Python for the .NET Developer Transcripts
Chapter: Computational notebooks
Lecture: Counting domains

Login or purchase this course to watch this video and the rest of the course contents.
0:00 Alright, we have our domains here. Maybe we'll go ahead and change this to say something, really quick. First 10, domains are...
0:09 here we go, first 10 domains are like that. Let's add some of them below, some markdown. Now we're going to write some code
0:16 and I think this will impress you. I'm pretty sure. It definitely impresses me when I first learned it. So here's what we want to do.
0:22 I want to go through that list, find all the unique names I want to find that, and I want to find that, and so on.
0:29 Then I want to count how many there are. Then I want to sort them by the most common first. Give me that name and the count.
0:36 And then the second most common then the third most common, and so on. So there's a cool library called collections
0:41 so we can say, from collections import counter. And we can say, the counter is going to be a counter of these domain names.
0:50 And then we can ask it questions like give me the most common. And what that does is basically gives us a list of these things.
0:58 Say top 25, is going to be common, up to 25. Why is it going to work? Because this is sorted as I described it most popular to least popular.
1:08 Then we can just print, Top 25. Are you ready for this? Look how little code this is. Boom, actually let's put it out like this.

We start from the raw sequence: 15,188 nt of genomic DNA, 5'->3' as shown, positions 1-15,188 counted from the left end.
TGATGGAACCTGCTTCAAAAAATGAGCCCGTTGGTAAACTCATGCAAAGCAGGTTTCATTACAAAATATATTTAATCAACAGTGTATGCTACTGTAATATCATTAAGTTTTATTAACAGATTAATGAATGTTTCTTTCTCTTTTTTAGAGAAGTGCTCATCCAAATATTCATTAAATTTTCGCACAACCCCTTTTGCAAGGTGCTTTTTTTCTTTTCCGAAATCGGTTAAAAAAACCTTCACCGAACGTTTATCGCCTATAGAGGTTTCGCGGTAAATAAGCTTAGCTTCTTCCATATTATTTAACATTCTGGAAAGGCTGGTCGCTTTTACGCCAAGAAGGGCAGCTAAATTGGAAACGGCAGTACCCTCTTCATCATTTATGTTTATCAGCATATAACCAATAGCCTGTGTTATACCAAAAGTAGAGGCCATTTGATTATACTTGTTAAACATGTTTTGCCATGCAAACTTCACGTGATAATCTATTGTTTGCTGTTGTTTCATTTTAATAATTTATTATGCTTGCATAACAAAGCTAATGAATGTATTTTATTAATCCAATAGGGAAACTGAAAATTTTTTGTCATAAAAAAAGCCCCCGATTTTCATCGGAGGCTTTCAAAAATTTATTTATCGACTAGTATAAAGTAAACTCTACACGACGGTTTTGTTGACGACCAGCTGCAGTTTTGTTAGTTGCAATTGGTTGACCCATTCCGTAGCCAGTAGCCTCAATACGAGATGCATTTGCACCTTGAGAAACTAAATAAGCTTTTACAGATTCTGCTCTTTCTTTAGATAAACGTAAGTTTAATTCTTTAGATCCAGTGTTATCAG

1:15 I think we'll see it better. There we go, I like the way that looks better. We could do better pretty printing but you know what, we got this covered.
1:22 Look at that. 382. 153. 64, and so on. That's it. We've gone and found the popular domains. GitHub, Twitter, and YouTube, apparently
1:34 as well as Python.org, medium Reddit. Maybe we want to exclude referring back to ourselves. So we can come over here and we can do some cool trick
1:42 with that, we call it excluded. It's going to be a set like that and who knows what else. Empty string, possibly, hash.
1:52 Here we could say, if link not in that. Oh, whoops, we need to... Probably the best way to parse it is like this.
2:01 D4D in domains if D is not an excluded one. I'm going to run down here, see if this Python by 32 should go away. And it does, because it's excluded.
2:12 We're like, hey, we don't want to count referring to ourself. That's kind of weird. No, we're not taking credit for that. So here we have it.
2:17 These are the top 25 domains. And as I look at this, I'm kind of feeling like this unique bit that we were doing.
2:25 I don't think I want to do that anymore. Because we might refer to a project five times and we'll just go back.
2:32 I think this is still probably going to be exactly the same issue. So many thousand, and we just need to change that little bit right there.
2:41 Rerun it again. Ah, guess we got, one more to get rid of. First 10 domains look good again. There we go, and notice we're pointing to GitHub a lot more
2:54 Twitter a lot more, that's because there are projects that are popular, and I want to count those. All right, that's it.
3:00 So a lot of looking at the data, thinking about it bumping around back and forth and playing with it. But in order to go from our domains
3:07 to what ones are popular, it's ridiculous, right?


Talk Python's Mastodon Michael Kennedy's Mastodon